Applicants for consent for major energy infrastructure must provide assessments of potential biodiversity and geological impacts, which would include an assessment of the effects of locating the infrastructure on peatland if that was the case. The decision-making authority would need to take such impacts into account before making its decision. The National Policy Statement for Renewable Energy Infrastructure (EN-3)(1) contains further information on the assessment of applications for consent for onshore wind farms on peat.

(1) https://Whitehall-admin.production.alphagov.co.uk/government/ uploads/system/uploads/attachment_data/file/37048/1940-nps-renewable-energy-en3.pdf

Wind Power

Chris Heaton-Harris: To ask the Secretary of State for Energy and Climate Change when the results of the Call for Evidence on Onshore Wind—Part A (Community Engagement and Benefits) published in September 2012 will be announced. [R] [147630]

Michael Fallon: I have been asked to reply on behalf of the Department for Business, Innovation and Skills.

We are currently analysing all of the replies and will publish final reports on both Part A (Community Engagement and Benefits) and Part B (Costs) in the summer.

Defence

Afghanistan

Steve McCabe: To ask the Secretary of State for Defence pursuant to the answer of 7 March 2013, Official Report, column 1124W, on Afghanistan, when he expects to release information on the cost of the withdrawal of British Military forces and equipment from Afghanistan. [150122]

Mr Robathan: We expect current planning to allow estimated costs to be produced in the summer.

Dr McCrea: To ask the Secretary of State for Defence how many armed forces personnel were based in Afghanistan in the most recent period for which figures are available. [150255]


Mr Robathan: I refer the hon. Member to the statement made by my right hon. Friend the Prime Minister on 19 December 2012, Official Report, column 841, in which he stated that the force level in Afghanistan is reducing from 9,000 at the end of 2012 to around 5,200 by the end of 2013, in line with the increased capability of the Afghan National Security Force (ANSF). This number is kept under review.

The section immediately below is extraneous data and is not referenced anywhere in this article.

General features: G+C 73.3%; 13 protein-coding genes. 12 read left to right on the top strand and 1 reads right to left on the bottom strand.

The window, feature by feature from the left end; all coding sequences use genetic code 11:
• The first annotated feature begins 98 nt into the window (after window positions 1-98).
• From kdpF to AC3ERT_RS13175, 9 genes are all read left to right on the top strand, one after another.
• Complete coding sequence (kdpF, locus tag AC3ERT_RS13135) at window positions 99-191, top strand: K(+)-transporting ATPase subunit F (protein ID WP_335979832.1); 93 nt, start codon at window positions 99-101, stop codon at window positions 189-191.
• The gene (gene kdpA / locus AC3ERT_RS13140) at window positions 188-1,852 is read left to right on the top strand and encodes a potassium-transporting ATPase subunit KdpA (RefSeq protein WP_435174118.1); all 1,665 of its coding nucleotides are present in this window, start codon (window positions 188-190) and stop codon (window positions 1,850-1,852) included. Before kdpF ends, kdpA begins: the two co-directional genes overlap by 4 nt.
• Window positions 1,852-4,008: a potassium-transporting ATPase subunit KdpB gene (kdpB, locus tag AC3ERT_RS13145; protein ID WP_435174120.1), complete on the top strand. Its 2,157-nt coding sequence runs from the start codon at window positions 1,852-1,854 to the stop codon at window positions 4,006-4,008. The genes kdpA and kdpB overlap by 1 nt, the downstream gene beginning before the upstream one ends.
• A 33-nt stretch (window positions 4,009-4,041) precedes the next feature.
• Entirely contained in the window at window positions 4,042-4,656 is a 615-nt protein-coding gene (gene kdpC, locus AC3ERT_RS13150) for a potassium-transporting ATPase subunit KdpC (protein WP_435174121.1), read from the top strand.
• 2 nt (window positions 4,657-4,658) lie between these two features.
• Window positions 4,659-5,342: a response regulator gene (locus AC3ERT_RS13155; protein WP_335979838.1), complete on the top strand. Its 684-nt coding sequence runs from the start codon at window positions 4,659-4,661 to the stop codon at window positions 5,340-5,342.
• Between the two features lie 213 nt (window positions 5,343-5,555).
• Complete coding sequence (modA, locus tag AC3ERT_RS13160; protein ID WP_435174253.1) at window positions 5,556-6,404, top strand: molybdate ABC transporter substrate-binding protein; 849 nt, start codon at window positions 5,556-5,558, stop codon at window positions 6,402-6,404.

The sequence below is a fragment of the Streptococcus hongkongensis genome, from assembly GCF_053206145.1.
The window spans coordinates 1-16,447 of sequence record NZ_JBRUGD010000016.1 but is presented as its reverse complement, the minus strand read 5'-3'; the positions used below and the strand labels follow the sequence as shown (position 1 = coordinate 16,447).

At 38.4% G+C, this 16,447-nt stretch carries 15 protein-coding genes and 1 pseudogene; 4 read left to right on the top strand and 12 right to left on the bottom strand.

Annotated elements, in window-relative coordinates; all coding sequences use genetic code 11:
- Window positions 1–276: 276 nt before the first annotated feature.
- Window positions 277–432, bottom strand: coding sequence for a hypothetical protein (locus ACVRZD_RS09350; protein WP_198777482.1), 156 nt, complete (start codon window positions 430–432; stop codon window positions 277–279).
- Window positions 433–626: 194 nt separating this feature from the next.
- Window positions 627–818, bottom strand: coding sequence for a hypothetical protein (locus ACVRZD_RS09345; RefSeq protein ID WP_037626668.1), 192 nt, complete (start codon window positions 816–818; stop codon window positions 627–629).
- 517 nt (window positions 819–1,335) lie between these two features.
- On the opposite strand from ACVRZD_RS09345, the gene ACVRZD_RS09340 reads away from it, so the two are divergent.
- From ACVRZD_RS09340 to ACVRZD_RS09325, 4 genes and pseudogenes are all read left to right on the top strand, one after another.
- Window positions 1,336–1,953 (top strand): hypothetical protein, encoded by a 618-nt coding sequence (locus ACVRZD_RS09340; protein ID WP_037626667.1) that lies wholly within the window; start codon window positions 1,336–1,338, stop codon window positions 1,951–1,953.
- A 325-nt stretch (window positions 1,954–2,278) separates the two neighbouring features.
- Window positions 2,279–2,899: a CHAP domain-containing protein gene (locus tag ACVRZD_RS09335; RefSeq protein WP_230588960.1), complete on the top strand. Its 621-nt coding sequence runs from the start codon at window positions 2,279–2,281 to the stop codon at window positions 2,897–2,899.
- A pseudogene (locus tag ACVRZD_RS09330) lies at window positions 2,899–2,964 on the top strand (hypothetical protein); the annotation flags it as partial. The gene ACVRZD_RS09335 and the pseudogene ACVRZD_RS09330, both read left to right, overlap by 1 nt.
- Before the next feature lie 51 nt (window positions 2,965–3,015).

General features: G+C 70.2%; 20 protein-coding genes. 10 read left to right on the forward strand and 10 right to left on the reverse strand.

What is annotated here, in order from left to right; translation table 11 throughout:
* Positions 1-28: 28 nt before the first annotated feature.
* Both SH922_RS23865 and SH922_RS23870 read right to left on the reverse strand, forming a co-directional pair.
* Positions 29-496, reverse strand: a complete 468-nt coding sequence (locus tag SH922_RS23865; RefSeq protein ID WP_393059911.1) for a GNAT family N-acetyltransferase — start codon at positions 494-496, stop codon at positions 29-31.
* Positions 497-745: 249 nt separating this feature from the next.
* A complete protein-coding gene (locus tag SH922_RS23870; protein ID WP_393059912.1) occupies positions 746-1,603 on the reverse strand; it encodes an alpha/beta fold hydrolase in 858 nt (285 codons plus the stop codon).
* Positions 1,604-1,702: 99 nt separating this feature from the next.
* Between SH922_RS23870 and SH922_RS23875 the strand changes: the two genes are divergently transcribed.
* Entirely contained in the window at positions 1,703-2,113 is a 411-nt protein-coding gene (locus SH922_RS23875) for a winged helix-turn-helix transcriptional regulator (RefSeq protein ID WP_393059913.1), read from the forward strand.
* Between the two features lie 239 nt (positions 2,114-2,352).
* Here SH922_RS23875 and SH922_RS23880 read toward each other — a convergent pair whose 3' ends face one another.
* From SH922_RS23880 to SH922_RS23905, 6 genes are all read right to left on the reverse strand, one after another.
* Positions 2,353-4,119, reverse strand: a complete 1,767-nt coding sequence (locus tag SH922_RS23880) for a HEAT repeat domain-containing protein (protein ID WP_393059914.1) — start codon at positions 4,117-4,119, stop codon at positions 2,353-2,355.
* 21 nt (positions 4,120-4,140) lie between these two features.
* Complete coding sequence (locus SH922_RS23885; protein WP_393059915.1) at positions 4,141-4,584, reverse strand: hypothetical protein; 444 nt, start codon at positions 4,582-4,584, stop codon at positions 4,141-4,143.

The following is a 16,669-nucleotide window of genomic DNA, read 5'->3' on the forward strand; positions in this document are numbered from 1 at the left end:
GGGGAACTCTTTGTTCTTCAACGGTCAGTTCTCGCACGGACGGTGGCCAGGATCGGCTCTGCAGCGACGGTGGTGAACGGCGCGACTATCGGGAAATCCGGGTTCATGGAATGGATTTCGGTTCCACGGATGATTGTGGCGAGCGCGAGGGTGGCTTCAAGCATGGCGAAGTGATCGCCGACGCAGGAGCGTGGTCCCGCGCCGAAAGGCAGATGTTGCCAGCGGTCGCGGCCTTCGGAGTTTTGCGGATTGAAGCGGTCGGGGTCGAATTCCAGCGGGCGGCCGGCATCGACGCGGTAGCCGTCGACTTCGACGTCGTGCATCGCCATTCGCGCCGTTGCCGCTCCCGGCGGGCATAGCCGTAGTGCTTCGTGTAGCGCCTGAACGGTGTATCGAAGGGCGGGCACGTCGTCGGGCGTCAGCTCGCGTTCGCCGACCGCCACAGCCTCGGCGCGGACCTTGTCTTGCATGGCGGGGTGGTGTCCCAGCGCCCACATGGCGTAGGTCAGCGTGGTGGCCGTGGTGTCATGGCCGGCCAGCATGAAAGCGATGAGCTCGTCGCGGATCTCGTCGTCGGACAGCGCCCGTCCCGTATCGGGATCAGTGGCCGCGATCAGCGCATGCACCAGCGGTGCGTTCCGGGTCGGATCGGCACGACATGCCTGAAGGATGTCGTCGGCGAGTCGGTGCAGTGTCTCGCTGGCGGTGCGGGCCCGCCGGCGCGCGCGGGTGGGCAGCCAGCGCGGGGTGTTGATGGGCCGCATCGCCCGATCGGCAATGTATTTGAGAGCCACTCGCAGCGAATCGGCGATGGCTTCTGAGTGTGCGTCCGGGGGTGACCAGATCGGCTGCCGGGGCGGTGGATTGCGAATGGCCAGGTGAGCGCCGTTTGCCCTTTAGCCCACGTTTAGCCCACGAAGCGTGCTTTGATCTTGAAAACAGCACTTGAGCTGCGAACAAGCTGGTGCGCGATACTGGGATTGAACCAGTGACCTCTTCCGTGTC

The precise number of personnel in Afghanistan fluctuates on a daily basis for a variety of reasons. This will include mid-tour rest and recuperation, temporary absence for training, evacuation for medical reasons, the roulement of forces, visits and a range of other factors. We do not, therefore, publish actual figures for personnel deployed.

Armed Forces: Housing

Mike Crockart: To ask the Secretary of State for Defence what estimate he has made of the amount of service family accommodation which will be required under his proposed new employment model in (a) Edinburgh and (b) Scotland by 2020. [150207]

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Mr Francois: The final requirement for service family accommodation to support the revised structure of the armed forces in Scotland has not yet been confirmed.

Mark Hendrick: To ask the Secretary of State for Defence what representations Ministers in his Department have made to colleagues at the Department for Work and Pensions on the effect of the under occupancy penalty on households where one or more members spend time away from home serving abroad. [143642]

Mr Francois: I had a meeting on 4 February 2013 with the Minister for Welfare Reform, Lord Freud, about several benefit issues, including the ‘under occupancy’ deduction. This meeting led to a greater shared understanding of how changes to benefit policies impact on members of the armed forces.

The decision to claim benefits is a private matter about which the Ministry of Defence has no requirement to collect information. However, I am aware that there are concerns among some parents of service personnel that they may be affected and I am glad to be able to say that the Secretary of State for Work and Pensions, my right hon. Friend the Member for Chingford and Woodford Green (Mr Duncan Smith), announced on 12 March 2013, Official Report, columns 9-10WS, that adult children who are in the armed forces but who continue to live with parents will be treated as continuing to live at home, even when deployed on operations.

Armed Forces: Logistics

Alison Seabeck: To ask the Secretary of State for Defence what progress his Department has made towards meeting its performance targets for making deliveries on time to (a) Afghanistan and (b) all other sites. [148478]

Mr Dunne: Due to the complexity of the Ministry of Defence (MOD) supply chain, information about delivery targets for equipment outside of the UK and north-west Europe is not readily available. For the Afghanistan theatre of operations equipment is dispatched by land, sea and air. All priority requests are required to be delivered by air within nine days from the point of departure in the UK to the point of arrival in theatre. In the majority of cases this timeline is achieved. In order to mitigate against delays in journey times the MOD holds sufficient stocks of equipment in Afghanistan to meet operational demands.